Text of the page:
geoboard final

What is a geoboard, you might be asking! It’s a simple math tool (piece of wood with pegs in it) on which to explore geometric shapes, scaling, perimeters, polygons, etc. The pegs are evenly spaced, so technically what I have pictured isn’t a geoboard for math learning’s sake, but can be easily made to be so by getting a ruler and spacing out your houses evenly on the board.

This project came about on a rainy (yes, it rains during summer too) Portland day. My son, Mikah, was chatting about tiny houses and I ended up making some from construction paper. I got the idea to do a geoboard with him and he loved it! He enjoyed the physical aspect of wrapping the strings around the pegs as well as telling the story of the little kitty who lives at the blue house. When he was done he also enjoyed retracing the path with his fingers and noticing the shape the path makes.

Materials:

  • pen
  • tape
  • scissors
  • glue

Instructions

    1. geoboard 3Create your neighborhood by cutting out squares and triangles from construction paper to make the buildings. I drew on details with a pen. This is a great activity for an older child to do too. Think of places and the details of the houses that are actually in your own neighborhood to make it more relevant.

    2. geoboard 1Assemble the neighborhood on the corkboard with some repositionable tape. You can either go for a grid/evenly spaced town if you want to incorporate more math concepts or make something more organic like what we did.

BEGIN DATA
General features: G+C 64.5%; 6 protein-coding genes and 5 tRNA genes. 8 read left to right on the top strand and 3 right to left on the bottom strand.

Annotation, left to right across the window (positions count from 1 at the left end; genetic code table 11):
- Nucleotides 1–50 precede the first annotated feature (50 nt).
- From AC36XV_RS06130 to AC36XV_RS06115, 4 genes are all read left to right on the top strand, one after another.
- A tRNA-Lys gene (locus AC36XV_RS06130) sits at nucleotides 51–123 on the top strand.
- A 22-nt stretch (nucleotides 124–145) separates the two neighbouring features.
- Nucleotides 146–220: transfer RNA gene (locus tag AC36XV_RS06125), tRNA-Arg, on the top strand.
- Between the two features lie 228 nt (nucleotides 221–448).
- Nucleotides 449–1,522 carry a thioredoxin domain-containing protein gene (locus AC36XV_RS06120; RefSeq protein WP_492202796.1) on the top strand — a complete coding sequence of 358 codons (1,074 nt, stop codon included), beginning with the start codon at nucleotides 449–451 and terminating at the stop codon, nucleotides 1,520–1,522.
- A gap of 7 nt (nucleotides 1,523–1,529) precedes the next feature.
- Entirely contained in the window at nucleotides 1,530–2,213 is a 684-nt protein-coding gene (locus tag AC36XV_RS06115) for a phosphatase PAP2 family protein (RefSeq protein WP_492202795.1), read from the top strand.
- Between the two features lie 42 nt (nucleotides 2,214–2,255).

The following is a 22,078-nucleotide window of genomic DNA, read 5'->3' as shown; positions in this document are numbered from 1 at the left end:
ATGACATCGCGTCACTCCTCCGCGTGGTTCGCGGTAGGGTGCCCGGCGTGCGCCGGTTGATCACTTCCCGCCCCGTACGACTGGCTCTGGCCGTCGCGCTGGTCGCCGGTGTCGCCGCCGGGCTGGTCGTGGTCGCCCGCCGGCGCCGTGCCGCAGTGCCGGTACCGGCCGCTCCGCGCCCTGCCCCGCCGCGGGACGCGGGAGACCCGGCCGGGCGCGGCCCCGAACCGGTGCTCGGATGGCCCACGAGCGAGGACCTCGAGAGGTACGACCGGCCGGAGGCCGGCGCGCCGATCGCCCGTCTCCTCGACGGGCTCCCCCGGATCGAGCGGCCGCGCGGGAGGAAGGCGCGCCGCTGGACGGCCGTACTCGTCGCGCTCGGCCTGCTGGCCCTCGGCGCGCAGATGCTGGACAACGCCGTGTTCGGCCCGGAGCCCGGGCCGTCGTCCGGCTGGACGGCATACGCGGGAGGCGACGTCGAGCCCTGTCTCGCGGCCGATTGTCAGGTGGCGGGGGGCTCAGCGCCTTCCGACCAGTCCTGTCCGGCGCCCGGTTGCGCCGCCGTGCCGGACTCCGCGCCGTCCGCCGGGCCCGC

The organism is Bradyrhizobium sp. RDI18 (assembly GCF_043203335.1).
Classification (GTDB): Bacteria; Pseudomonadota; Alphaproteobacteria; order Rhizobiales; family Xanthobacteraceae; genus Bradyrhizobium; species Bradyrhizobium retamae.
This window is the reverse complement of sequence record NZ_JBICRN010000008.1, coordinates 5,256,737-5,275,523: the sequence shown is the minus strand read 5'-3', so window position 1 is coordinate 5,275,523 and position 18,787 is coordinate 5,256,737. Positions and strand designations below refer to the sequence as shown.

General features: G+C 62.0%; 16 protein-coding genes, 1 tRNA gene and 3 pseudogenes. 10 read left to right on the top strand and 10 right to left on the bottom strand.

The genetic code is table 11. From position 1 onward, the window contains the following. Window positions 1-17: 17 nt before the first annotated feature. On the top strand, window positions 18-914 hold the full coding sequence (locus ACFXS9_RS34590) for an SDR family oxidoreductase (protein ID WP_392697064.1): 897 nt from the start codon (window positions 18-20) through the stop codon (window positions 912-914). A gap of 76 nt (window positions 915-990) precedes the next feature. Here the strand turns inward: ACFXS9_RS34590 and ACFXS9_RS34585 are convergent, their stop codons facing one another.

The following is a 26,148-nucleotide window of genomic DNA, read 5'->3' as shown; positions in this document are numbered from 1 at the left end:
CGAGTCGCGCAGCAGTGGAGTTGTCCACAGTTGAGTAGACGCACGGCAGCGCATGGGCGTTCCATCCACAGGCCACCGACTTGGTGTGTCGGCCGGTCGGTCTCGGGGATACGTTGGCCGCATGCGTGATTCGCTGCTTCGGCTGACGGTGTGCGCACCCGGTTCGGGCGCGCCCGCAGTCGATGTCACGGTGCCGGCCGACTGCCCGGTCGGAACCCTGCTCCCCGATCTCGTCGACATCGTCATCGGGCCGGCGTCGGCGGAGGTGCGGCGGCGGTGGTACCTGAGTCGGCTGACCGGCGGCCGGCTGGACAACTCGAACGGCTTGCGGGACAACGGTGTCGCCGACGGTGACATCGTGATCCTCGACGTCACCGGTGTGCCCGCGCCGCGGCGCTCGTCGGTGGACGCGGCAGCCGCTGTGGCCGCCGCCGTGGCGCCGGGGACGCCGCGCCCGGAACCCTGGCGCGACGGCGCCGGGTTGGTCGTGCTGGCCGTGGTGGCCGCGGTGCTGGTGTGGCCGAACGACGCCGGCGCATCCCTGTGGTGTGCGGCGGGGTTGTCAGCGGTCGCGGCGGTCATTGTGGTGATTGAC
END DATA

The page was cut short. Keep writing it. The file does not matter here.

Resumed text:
3. Assign a pushpin for each "stop" in the neighborhood. I put ours at geoboard 2the doorways of the buildings.

    4. Cut a very long piece of string and tie around the starting pushpin. Then get ready to explore the neighborhood!

    Some ideas for activities:
    Storytelling: Have your child tell a story about what happens that day in the neighborhood. What houses and businesses does s/he travel to and what do they find there? Maybe they meet a friend on the way to get some ice cream or stop by the park.

    Puzzles: Create an agenda for the day and have your child act it out in the neighborhood. Perhaps Mr. Kitty needs to get some groceries today before visiting his sick friend in the blue house. What path should he take to get all his plans accomplished? Or maybe today Mr. Kitty wants to visit ONLY blue houses and trees. What path should he take to do that?

    Roadmaps: This was actually my original idea for the neighborhood. It's a newly built neighborhood with no streets! Connect all the houses with a string path so that Mr. Kitty can visit all his favorite places.

    Mikah has declared the little blue house with the kitty as our house and requested I make plants that match the plants we have around our house. I think this board will have a good long life span since we can add to it and customize it. It makes cute (and functional) wall decor, and what can beat making your own toys?

Sara is a mother and artist living in Portland, Oregon, with her husband and two boys. She believes in nurturing budding imaginations and living one moment at a time. You can more tutorials on her blog or some of her cute handmade toys and beeswax crayons in her shop, Kitty Baby Love.

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